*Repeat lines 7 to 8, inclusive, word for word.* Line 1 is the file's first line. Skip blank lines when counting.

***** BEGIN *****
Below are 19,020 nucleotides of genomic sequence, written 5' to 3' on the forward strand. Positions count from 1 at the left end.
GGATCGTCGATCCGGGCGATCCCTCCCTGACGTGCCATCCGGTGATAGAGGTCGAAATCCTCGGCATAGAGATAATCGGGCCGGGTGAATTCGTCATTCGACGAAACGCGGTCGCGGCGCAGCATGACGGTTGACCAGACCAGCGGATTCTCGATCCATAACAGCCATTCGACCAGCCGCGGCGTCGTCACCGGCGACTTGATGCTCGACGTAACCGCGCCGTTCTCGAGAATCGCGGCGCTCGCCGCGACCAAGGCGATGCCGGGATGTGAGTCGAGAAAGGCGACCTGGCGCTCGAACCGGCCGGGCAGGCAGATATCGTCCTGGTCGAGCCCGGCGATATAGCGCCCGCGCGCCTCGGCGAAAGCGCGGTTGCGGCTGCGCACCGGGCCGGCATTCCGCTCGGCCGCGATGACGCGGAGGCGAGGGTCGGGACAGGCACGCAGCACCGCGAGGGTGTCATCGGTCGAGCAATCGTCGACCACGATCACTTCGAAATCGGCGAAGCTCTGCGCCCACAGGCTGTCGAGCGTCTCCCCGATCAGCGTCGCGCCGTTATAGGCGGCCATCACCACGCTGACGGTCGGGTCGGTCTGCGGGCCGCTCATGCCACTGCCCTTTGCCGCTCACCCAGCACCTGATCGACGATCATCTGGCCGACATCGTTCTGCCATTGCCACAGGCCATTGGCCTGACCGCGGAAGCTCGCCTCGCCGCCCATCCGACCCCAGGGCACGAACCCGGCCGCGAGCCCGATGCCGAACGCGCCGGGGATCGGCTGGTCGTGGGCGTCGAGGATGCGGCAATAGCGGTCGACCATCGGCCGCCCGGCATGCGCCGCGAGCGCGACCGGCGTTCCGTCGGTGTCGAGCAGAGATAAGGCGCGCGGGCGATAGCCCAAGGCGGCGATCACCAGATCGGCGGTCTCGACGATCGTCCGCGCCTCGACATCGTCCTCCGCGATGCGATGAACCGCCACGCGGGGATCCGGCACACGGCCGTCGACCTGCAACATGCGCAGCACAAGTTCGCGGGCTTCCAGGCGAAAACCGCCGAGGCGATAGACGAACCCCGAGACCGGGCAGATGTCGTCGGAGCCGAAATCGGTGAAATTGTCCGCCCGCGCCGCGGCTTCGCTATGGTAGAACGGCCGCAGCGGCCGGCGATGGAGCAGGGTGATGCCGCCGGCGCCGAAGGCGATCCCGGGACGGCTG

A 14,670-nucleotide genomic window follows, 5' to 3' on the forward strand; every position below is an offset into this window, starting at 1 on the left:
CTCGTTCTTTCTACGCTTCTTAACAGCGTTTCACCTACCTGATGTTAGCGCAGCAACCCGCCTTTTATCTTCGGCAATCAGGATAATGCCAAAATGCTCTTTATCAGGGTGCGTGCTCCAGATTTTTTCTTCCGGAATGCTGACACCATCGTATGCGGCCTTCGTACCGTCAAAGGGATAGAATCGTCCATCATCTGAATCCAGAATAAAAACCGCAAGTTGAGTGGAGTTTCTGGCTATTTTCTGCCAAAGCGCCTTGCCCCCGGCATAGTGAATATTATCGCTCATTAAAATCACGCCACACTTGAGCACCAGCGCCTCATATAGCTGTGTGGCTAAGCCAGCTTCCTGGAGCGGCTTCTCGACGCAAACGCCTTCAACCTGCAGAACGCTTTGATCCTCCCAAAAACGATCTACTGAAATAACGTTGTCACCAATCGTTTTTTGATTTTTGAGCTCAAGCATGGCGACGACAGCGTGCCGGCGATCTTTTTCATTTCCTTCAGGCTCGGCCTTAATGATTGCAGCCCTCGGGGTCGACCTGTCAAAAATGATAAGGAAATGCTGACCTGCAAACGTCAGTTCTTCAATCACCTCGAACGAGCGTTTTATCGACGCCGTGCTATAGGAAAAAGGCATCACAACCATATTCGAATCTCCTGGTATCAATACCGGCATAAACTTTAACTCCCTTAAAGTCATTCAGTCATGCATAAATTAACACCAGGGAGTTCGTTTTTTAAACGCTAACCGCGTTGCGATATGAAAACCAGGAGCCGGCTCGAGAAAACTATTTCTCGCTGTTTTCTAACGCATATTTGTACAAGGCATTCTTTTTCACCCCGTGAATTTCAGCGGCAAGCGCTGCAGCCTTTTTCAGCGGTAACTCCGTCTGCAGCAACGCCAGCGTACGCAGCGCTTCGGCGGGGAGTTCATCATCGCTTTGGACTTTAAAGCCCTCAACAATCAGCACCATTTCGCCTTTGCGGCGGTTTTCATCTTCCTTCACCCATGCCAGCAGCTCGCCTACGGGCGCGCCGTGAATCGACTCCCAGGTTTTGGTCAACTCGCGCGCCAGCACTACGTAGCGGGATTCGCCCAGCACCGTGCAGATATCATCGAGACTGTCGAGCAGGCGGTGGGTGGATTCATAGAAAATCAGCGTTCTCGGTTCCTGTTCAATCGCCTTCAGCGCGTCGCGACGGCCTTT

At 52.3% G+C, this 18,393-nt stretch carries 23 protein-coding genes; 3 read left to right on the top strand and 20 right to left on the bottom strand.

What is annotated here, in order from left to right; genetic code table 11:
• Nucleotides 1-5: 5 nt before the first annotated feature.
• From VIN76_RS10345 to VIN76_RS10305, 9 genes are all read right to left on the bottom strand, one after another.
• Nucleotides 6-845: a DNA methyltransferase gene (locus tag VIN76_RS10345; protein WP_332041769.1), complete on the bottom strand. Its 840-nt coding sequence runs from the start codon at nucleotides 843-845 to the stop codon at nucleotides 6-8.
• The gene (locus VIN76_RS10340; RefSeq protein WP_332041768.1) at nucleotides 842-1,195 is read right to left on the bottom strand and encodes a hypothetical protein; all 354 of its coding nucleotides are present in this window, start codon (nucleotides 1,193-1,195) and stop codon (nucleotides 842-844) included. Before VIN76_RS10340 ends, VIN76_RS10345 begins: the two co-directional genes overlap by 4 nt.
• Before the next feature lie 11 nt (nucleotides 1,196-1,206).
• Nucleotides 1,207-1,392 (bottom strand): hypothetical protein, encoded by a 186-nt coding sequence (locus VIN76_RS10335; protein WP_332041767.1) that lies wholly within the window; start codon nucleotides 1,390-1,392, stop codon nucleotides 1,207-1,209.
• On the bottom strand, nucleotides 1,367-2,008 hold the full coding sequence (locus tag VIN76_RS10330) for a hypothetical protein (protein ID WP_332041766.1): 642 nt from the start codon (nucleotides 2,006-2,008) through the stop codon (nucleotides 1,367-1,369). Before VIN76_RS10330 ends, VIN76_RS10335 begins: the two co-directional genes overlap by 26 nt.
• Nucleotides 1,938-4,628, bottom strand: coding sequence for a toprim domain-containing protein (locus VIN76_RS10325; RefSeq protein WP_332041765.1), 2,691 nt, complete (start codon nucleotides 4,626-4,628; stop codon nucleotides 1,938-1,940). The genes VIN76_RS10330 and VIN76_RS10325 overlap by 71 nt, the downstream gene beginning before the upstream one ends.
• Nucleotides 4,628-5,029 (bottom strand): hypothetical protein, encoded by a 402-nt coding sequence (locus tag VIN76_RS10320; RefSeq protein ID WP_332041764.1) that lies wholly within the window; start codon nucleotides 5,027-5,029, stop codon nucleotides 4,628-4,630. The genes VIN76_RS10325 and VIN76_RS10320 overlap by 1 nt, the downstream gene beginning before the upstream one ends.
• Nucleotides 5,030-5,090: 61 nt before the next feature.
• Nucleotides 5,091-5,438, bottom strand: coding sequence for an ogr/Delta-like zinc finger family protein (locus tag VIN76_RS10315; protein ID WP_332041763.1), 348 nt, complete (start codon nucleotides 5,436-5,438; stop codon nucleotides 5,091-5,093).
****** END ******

• Nucleotides 1-5: 5 nt before the first annotated feature.
• From VIN76_RS10345 to VIN76_RS10305, 9 genes are all read right to left on the bottom strand, one after another.